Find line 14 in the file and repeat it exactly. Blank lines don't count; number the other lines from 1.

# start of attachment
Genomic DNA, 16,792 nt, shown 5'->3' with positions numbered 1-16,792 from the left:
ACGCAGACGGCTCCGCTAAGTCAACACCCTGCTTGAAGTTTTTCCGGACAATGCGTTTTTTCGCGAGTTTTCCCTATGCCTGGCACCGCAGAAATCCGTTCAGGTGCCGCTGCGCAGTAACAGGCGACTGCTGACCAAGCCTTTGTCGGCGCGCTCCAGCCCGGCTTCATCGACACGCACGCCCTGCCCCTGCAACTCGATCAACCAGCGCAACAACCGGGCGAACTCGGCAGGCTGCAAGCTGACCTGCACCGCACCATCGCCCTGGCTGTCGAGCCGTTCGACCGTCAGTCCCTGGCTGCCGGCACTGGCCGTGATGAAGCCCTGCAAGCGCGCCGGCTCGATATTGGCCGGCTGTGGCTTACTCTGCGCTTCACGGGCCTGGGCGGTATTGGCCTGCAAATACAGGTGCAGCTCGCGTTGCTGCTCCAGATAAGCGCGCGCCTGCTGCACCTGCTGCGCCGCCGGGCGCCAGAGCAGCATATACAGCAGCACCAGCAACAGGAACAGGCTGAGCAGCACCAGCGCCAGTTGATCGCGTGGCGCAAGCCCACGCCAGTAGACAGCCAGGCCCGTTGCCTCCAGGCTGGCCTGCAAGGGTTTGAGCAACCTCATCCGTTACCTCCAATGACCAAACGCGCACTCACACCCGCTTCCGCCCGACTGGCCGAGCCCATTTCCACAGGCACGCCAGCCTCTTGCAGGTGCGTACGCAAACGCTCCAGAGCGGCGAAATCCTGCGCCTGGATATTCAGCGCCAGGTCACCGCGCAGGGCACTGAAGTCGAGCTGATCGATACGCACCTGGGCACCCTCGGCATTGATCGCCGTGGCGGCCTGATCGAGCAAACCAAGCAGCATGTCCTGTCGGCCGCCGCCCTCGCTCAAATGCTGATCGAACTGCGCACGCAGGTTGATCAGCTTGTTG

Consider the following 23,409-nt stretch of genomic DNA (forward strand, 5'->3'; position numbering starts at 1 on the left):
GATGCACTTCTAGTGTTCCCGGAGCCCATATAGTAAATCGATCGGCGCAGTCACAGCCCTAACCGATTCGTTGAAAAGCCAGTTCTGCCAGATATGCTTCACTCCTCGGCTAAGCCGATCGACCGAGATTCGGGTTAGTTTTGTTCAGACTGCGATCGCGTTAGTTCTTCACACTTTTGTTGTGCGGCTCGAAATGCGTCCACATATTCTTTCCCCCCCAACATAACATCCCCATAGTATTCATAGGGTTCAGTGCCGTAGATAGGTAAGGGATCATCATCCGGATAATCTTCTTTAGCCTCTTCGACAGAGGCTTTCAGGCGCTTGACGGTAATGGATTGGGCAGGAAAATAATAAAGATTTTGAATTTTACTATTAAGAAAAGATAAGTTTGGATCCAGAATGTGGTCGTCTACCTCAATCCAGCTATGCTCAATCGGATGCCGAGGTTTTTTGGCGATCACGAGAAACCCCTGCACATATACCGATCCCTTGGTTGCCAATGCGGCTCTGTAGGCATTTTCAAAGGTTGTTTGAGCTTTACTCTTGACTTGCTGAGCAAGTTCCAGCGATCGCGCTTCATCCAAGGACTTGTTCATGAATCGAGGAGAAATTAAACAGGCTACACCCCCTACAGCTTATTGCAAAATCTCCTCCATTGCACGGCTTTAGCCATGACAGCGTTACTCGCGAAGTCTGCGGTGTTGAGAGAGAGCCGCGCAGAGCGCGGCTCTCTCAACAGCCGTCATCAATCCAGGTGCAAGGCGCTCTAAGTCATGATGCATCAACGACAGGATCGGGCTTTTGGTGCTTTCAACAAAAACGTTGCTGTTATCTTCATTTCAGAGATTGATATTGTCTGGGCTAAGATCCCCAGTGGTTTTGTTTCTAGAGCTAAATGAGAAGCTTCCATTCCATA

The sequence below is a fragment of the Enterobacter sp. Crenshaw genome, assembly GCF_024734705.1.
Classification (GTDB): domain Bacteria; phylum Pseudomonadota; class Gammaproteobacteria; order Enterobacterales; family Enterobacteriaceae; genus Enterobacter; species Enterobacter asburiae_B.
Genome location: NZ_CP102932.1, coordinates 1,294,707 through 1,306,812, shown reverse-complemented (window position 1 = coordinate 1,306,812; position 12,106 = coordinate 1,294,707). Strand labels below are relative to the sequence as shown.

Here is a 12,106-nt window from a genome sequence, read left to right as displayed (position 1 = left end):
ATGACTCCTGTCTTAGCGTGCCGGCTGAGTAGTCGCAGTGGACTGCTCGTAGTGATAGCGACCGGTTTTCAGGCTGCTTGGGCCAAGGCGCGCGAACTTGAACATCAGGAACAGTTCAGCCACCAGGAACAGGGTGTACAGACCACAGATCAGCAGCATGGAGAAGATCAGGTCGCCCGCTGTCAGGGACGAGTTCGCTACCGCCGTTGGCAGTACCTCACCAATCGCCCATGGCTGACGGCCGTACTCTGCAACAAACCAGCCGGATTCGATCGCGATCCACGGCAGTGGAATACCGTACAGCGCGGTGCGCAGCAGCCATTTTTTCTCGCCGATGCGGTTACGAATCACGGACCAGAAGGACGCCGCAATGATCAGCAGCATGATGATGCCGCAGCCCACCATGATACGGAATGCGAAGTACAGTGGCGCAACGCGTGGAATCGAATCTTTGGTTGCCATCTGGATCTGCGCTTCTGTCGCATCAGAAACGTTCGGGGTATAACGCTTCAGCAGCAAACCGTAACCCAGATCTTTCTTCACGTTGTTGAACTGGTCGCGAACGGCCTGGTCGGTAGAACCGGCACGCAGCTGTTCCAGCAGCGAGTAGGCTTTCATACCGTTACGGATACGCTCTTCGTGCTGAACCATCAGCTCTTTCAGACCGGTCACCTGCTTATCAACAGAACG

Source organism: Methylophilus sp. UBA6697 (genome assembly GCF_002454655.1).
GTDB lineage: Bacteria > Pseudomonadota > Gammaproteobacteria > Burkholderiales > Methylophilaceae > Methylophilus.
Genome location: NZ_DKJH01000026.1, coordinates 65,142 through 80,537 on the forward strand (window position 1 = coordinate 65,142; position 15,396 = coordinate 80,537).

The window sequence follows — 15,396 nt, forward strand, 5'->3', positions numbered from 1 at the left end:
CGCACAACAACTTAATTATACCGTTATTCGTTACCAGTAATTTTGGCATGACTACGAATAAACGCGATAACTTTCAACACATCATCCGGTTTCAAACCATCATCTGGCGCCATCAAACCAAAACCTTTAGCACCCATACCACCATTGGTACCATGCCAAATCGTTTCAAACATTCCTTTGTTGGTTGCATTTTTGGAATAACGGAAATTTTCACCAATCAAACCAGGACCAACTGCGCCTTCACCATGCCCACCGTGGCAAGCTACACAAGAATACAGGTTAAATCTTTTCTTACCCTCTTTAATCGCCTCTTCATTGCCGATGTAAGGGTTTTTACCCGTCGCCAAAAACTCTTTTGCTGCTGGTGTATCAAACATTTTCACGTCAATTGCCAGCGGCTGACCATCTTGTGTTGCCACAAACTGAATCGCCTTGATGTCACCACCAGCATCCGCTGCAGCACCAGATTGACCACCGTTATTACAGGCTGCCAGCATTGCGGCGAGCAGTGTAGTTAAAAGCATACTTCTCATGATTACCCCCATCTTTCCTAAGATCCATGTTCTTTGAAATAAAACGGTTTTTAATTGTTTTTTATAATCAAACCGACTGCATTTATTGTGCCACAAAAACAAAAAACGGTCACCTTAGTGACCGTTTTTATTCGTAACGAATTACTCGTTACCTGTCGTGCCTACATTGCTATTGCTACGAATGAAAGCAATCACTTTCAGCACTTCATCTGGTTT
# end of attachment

CGCACAACAACTTAATTATACCGTTATTCGTTACCAGTAATTTTGGCATGACTACGAATAAACGCGATAACTTTCAACACATCATCCGGTTTCAAACCATCATCTGGCGCCATCAAACCAAAACCTTTAGCACCCATACCACCATTGGTACCATGCCAAATCGTTTCAAACATTCCTTTGTTGGTTGCATTTTTGGAATAACGGAAATTTTCACCAATCAAACCAGGACCAACTGCGCCTTCACCATGCCCACCGTGGCAAGCTACACAAGAATACAGGTTAAATCTTTTCTTACCCTCTTTAATCGCCTCTTCATTGCCGATGTAAGGGTTTTTACCCGTCGCCAAAAACTCTTTTGCTGCTGGTGTATCAAACATTTTCACGTCAATTGCCAGCGGCTGACCATCTTGTGTTGCCACAAACTGAATCGCCTTGATGTCACCACCAGCATCCGCTGCAGCACCAGATTGACCACCGTTATTACAGGCTGCCAGCATTGCGGCGAGCAGTGTAGTTAAAAGCATACTTCTCATGATTACCCCCATCTTTCCTAAGATCCATGTTCTTTGAAATAAAACGGTTTTTAATTGTTTTTTATAATCAAACCGACTGCATTTATTGTGCCACAAAAACAAAAAACGGTCACCTTAGTGACCGTTTTTATTCGTAACGAATTACTCGTTACCTGTCGTGCCTACATTGCTATTGCTACGAATGAAAGCAATCACTTTCAGCACTTCATCTGGTTT